World of bubbles

Carbonated water bubbles (© constantincornel -

  • Microscopic bubbles prove capable of carrying, activating drugs to tumors in mice.
  • Scientists say this new approach to cancer treatment may even be more effective than chemotherapy.

EAST LANSING, Mich. — The medical community is constantly searching for new and better ways to prevent, treat, and beat cancer in all of its forms. Now, researchers from Michigan State University and Stanford University are suggesting a new, novel approach to cancer treatment. Tiny, nano-sized bubbles naturally produced by cells in our bodies could be used to efficiently transport cancer-killing drugs and genes to tumors in patients’ bodies.

Healthy cells in the human body are constantly releasing tiny bubbles used to move genetic material, such as DNA or RNA, to other cells. This is an extremely important part of the body’s overall homeostasis process, as it’s the DNA in these bubbles that instructs RNA on how to produce important bodily proteins and ensure they behave normally.

These bubbles, or extracellular vesicles (EV), were proven capable of delivering cancer-fighting drugs and genes to breast cancer cells in mice.

“What we’ve done is improve a therapeutic approach to delivering enzyme-producing genes that can convert certain drugs into toxic agents and target tumors,” says Masamitsu Kanada, the study’s lead author and an assistant professor of pharmacology and toxicology at MSU’s Institute for Quantitative Health Science and Engineering, in a university release.

The drugs researchers have in mind for such an approach are “prodrugs,” or drugs that are inactive until being metabolized by the body. An example of a prodrug would be aspirin. The idea is that these bubbles will be used to simultaneously deliver and activate prodrugs within cancer cells.

For their research on lab mice, the study’s authors used EVs to deliver enzyme-producing genes to breast cancer cells, activating a therapy consisting of a combination of prodrugs. Two different DNA delivery mechanisms (known as minicircle DNA and regular plasmid) were also placed into different bubbles used in the experiment. This was done in order to measure which of the two helped the bubbles transport the treatment more efficiently.

The minicircle DNA was 14 times more effective at cancer cell delivery than the plasmid, and boasted an even higher success rate at killing cancer cells. Researchers found the therapy destroyed more than half of the breast cancer cells in the mice.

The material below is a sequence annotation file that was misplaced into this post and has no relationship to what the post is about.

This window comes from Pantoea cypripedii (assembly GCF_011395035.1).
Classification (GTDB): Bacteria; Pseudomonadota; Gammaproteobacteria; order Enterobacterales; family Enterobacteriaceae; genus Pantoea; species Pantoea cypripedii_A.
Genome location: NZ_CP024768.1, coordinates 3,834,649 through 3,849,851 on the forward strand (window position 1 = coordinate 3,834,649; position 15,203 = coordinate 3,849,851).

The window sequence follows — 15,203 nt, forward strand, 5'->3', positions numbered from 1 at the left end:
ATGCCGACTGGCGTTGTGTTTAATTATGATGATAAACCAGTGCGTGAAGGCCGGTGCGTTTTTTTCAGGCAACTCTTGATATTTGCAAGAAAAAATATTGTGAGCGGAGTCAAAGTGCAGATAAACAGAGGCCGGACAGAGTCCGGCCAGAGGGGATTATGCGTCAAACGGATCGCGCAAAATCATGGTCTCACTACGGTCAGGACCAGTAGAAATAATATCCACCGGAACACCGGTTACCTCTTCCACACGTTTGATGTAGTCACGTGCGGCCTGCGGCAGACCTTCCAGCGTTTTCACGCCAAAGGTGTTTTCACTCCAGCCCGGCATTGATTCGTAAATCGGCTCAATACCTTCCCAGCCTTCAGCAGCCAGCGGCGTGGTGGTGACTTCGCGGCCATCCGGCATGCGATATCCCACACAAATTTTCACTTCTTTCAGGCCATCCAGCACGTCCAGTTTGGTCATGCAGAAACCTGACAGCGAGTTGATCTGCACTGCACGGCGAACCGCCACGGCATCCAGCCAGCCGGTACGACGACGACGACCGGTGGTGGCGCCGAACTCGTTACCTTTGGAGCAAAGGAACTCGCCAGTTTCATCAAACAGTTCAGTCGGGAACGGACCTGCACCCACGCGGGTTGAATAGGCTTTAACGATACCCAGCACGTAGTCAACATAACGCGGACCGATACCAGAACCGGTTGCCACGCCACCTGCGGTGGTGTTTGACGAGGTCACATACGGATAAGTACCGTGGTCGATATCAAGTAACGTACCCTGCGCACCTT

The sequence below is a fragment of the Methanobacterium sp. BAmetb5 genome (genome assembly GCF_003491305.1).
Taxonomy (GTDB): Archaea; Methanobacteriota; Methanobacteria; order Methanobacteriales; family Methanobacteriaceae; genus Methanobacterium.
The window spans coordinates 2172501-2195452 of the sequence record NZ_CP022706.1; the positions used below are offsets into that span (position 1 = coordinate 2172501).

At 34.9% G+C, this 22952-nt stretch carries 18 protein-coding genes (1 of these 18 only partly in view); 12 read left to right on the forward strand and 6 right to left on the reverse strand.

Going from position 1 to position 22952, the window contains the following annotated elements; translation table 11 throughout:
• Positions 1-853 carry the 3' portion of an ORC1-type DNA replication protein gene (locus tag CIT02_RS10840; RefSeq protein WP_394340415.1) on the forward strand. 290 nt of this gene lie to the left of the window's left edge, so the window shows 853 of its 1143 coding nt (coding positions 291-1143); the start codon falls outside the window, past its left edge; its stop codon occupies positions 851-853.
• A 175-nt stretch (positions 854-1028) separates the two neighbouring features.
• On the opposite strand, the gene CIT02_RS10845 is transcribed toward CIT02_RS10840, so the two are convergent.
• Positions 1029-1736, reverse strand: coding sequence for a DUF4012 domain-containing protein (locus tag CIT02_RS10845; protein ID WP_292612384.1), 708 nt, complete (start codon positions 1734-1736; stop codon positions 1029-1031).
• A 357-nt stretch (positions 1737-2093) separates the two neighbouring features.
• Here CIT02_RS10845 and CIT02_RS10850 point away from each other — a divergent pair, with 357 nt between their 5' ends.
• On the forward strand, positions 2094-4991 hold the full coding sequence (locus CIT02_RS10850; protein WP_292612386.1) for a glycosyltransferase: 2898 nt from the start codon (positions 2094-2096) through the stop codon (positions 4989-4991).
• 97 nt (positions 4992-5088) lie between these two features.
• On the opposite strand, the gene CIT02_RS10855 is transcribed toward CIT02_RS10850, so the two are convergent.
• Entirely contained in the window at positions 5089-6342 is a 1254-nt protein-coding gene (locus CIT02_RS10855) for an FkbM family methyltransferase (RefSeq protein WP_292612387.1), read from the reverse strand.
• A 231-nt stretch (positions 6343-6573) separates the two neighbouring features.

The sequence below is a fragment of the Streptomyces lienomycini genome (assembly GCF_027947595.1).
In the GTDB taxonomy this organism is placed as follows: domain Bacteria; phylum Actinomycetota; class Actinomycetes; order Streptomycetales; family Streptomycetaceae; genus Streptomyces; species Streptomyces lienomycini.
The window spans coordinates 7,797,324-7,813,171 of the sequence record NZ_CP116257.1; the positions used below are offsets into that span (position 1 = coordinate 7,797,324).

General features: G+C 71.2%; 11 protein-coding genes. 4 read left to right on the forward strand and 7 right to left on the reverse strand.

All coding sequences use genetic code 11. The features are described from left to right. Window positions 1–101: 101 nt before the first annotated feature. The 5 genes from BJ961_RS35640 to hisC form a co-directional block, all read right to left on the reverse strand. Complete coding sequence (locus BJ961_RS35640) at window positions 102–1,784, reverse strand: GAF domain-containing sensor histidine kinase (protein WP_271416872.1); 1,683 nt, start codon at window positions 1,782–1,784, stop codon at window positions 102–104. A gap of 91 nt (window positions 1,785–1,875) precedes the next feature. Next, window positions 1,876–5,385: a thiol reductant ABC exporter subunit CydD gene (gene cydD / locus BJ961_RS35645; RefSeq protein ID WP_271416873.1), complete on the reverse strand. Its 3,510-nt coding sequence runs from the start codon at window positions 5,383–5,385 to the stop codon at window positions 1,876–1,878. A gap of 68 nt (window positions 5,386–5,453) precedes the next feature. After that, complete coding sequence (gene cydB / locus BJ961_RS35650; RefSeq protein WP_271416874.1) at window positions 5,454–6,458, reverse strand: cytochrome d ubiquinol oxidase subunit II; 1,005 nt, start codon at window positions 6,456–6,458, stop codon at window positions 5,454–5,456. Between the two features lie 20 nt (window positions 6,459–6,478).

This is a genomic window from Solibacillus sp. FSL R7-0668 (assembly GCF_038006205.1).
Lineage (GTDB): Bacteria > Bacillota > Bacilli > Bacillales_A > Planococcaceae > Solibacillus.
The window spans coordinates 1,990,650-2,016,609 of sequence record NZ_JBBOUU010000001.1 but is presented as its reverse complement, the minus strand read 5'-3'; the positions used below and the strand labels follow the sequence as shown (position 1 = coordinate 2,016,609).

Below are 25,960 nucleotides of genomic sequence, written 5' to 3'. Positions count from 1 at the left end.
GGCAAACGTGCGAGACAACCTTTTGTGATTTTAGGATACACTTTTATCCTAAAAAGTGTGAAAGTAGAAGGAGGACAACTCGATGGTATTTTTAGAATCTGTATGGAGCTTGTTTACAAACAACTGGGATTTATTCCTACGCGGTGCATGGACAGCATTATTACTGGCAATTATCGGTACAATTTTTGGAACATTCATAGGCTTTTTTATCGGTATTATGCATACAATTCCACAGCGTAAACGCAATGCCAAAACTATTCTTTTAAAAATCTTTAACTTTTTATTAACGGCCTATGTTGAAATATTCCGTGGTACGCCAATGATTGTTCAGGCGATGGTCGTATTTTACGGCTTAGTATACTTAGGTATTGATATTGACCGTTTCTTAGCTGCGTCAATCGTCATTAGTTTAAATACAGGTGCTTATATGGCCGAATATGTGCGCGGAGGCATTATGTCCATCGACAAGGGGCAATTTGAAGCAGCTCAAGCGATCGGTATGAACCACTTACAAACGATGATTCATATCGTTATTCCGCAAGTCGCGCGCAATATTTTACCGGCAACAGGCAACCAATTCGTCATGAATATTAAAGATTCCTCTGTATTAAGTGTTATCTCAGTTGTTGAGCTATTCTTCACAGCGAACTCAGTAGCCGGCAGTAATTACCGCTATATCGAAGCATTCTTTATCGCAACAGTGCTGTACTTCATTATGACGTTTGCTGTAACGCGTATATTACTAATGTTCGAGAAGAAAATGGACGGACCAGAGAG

Once refined and tested more thoroughly, researchers say this approach could one day be a better cancer treatment option than chemotherapy.

“Conventional chemotherapy isn’t able to differentiate between tumors and normal tissue, so it attacks it all,” Kanada says. “This non-specificity can cause severe side effects and insufficient drug concentration in tumors.”

These bubbles can be targeted towards specific bodily areas, and are naturally compatible with the human body, which would significantly minimize any risk of causing undesired immune responses in cancer patients, which is often the case regarding many cancer treatments being used today.

“If EVs prove to be effective in humans, it would be an ideal platform for gene delivery and it could be used in humans sooner than we expect,” Kanada concludes.

Completely separate from this study, a clinical trial on this treatment is already set to begin soon in the United States. The trial will use these bubbles and a type of therapeutic RNA molecule to treat metastatic pancreatic cancer. Simultaneously, Kanada and his team plan to continue testing and refining this promising new cancer treatment.

The study is published in Molecular Cancer Therapeutics.

About John Anderer

Born blue in the face, John has been writing professionally for over a decade and covering the latest scientific research for StudyFinds since 2019. His work has been featured by Business Insider, Eat This Not That!, MSN, Ladders, and Yahoo!

Studies and abstracts can be confusing and awkwardly worded. He prides himself on making such content easy to read, understand, and apply to one’s everyday life.

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